Structure of neutron-rich nuclei in the sd and fp shells

Lead Research Organisation: University of Manchester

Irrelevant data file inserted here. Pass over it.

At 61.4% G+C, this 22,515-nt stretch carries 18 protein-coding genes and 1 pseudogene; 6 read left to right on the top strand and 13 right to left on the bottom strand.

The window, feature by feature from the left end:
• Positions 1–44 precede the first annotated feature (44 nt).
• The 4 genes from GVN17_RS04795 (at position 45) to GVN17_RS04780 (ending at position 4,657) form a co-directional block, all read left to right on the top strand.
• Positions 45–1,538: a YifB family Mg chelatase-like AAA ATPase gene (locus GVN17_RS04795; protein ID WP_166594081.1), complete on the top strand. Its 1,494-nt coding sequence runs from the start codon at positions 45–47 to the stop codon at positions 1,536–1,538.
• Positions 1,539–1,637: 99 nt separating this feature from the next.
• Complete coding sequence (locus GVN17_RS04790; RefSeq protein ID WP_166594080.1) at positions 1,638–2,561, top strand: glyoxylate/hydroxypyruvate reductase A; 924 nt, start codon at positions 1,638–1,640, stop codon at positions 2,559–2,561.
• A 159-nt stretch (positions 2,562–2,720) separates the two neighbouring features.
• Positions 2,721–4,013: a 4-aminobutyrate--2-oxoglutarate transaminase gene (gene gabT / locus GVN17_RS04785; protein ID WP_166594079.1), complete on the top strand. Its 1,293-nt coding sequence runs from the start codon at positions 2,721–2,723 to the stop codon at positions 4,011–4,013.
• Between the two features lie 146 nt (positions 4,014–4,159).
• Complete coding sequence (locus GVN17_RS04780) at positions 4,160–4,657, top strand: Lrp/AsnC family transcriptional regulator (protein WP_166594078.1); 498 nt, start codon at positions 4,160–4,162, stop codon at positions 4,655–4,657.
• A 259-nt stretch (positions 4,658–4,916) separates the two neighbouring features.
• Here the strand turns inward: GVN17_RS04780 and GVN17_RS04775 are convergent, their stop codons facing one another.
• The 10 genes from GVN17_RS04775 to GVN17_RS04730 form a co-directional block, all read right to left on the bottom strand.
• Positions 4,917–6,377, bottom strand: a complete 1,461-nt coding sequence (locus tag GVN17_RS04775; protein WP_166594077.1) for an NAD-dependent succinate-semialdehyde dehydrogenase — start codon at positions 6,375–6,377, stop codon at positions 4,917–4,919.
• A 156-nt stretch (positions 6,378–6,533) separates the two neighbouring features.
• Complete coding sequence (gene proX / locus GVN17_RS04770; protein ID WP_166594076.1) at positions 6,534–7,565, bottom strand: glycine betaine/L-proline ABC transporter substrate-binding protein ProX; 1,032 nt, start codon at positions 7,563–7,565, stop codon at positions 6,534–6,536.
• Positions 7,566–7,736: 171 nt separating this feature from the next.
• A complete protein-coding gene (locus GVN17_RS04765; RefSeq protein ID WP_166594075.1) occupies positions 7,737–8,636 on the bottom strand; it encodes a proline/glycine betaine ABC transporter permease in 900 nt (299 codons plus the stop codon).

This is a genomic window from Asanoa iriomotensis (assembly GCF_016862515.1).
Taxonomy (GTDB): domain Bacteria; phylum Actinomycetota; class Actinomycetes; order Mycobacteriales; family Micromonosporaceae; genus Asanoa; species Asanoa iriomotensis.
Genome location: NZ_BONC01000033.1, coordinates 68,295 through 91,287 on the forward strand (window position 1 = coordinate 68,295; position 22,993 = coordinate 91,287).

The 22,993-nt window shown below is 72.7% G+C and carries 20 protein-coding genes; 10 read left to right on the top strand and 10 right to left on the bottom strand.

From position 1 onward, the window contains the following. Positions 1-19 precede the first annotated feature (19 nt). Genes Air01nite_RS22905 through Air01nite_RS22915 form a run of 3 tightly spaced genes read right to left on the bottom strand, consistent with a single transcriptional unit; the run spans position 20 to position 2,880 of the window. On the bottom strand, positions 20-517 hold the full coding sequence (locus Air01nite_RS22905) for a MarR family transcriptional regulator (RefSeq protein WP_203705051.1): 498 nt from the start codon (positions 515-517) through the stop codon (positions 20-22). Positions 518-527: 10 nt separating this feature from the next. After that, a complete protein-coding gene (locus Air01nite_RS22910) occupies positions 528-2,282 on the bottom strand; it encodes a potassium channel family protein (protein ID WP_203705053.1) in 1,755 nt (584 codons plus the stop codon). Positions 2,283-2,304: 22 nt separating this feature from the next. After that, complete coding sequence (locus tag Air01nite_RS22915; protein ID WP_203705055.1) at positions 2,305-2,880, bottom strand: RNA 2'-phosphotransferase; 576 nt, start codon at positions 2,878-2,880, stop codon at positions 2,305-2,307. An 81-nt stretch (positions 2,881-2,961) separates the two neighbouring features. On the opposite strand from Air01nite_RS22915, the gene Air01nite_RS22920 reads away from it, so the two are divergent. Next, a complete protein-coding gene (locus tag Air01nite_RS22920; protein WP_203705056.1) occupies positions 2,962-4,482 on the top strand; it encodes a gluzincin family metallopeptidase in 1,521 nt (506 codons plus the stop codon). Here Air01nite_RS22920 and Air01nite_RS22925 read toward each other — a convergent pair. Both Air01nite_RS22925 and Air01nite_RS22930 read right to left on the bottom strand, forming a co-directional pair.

Department Name: Physics and Astronomy

Abstract